Wednesday, August 26, 2020

No Standing

The argument may be made that John Glover Roberts Jr. is the most powerful man in America.

As the 17th Chief Justice of the Supreme Court of the United States, when Roberts says no, even the current president reluctantly backs down. For that matter, lower court judges have blocked, delayed or nullified Mr. Trump’s initiatives over the last four years on any number of fronts.

Surprising, no?

The Absolute Power of the Secular Jurist

In Western countries, unelected jurists may not draft laws or executive orders, but they have more to do with policy implementation than any politician or body of legislators, redefining even the Constitution of the United States of America as they see fit.

This has been the case throughout history and all across the world: wherever members of the human race dicker with one another over this or that, some (hopefully) objective third party has to have the final word. That “somebody” may also be a king, a prophet or even a priest, but when he renders his decision, he is acting as a judge. And because men and women need answers to their day-to-day problems with one another, even today a secular judge remains a figure of considerable respect.

An Abrupt Dismissal

Consider, then, this rather abrupt dismissal of the decision-making authority of the secular jurist by the apostle Paul:
“So if you have such cases, why do you lay them before those who have no standing in the church?”
What a remarkable statement. A civil magistrate has “no standing in the church”. For all his worldly power, with respect to the things of God he is not fit to pronounce an opinion.

Now, that doesn’t mean, of course, that the rulings of secular judges have no impact on churches. Far from it. The aforementioned Justice Roberts recently joined with the progressive wing of the U.S. Supreme Court to rule that casinos and restaurants have more freedom to operate than churches, a move The Washington Times calls “an astonishingly unconstitutional and un-American finding”. Such a ruling certainly packs a punch, and Christians across America will be working out how they think they should respond to it.

And yet for all their ability to transform society and bring pressure to bear on institutional Christendom, Justice Roberts and his black-clad brethren behind the benches are non-entities so far as the Body of Christ is concerned. Their expensively-educated, much-sought legal opinions are worth precisely nothing to believers. They have no standing in the church.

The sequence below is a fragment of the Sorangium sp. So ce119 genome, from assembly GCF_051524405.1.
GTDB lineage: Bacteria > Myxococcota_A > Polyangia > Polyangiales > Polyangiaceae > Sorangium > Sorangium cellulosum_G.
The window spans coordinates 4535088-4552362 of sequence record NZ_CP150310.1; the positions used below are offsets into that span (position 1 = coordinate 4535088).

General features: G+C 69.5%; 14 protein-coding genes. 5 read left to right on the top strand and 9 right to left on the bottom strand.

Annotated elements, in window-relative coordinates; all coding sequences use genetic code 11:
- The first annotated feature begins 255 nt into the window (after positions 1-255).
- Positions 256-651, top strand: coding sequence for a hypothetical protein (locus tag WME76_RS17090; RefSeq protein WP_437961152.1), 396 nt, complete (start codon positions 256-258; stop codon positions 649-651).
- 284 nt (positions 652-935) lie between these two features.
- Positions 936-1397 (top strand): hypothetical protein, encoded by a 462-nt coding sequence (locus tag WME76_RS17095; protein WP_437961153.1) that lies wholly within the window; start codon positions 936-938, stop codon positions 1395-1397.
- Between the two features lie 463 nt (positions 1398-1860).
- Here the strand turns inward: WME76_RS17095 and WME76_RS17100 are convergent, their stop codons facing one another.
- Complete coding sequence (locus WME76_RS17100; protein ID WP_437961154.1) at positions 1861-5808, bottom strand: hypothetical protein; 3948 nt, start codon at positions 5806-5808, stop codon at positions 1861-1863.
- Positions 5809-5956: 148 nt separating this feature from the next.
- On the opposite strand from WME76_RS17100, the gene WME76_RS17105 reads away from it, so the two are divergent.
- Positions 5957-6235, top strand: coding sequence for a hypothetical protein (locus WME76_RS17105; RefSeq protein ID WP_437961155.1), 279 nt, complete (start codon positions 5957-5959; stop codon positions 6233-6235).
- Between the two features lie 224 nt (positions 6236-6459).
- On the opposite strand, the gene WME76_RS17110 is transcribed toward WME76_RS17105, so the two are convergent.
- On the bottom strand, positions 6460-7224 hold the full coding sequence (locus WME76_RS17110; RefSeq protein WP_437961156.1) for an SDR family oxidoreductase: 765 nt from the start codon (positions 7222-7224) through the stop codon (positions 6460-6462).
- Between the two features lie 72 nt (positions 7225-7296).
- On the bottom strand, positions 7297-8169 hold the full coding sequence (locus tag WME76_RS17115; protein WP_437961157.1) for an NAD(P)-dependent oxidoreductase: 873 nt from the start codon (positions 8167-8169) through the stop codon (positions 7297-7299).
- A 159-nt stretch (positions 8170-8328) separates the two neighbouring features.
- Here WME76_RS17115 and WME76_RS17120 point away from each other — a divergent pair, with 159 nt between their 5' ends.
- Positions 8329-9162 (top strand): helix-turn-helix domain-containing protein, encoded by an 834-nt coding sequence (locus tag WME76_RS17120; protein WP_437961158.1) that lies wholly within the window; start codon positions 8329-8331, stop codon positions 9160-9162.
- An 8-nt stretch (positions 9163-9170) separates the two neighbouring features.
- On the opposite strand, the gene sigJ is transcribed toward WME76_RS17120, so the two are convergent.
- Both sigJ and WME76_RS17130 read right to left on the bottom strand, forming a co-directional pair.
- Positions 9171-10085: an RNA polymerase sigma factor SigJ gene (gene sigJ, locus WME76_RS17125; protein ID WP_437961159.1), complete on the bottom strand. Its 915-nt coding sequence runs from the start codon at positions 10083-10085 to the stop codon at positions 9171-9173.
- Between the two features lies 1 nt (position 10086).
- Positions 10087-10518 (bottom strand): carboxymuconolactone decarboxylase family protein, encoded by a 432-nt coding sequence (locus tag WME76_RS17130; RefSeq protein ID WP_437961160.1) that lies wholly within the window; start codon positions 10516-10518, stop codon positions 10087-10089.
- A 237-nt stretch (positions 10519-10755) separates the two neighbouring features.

Fundamental Principles

Even when it is the product of the most ingenious legal minds in the world, an opinion not firmly grounded in the word of God is bound to be glaringly deficient. How can it not be? It is based on a flawed understanding of the operative principles of our universe:
“For the wisdom of this world is folly with God. For it is written, ‘He catches the wise in their craftiness,’ and again, ‘The Lord knows the thoughts of the wise, that they are futile.’ ”
And again:
“The natural person does not accept the things of the Spirit of God, for they are folly to him, and he is not able to understand them because they are spiritually discerned.”
The people of God need to remind ourselves of this truth whenever we face tough decisions. Many of the choices before us have both practical and spiritual aspects to them; they are not all one thing or another. But when Christians disagree about how to respond to the pressure of the world’s rules and regulations, we will not find our answers back in that same secular world. We will not find them by reasoning and rationalizing after the manner of the unsaved. Our society has nothing useful to say to us about that. It operates on different fundamental principles than we do.

Subject to the Authorities

In our present environment of restrictions, guidelines, bylaws and endlessly shifting legal goalposts, many are counseling Christians to re-read Romans 13, which begins with the words, “Let every person be subject to the governing authorities.” Indeed. It’s good advice. The authorities, including our secular court systems, are “ministers of God”, God’s servants for our good. If we put the best construction on it, we might say they are doing the best they can with what they have.

But bear in mind the Word says, “let every person be subject”, not “let the church be subject”. These are two different things. In the church, the secular magistrate has no standing. The holy places are off limits to him. He cannot tell us how to go about worshiping our God, nor does his learned opinion dictate what we may do or not do in the course of our service to our Master. He has no means of understanding the significance of simple obedience to Christ in even the smallest of small matters. His pragmatic or ideological value system is not scaled according to the weights and measures of the eternal God. Blundering into unfamiliar territory, and territory over which he has no rightful jurisdiction, he may easily and ignorantly find himself held in contempt by a Higher Court.

Our leaders are wise to keep this in mind.

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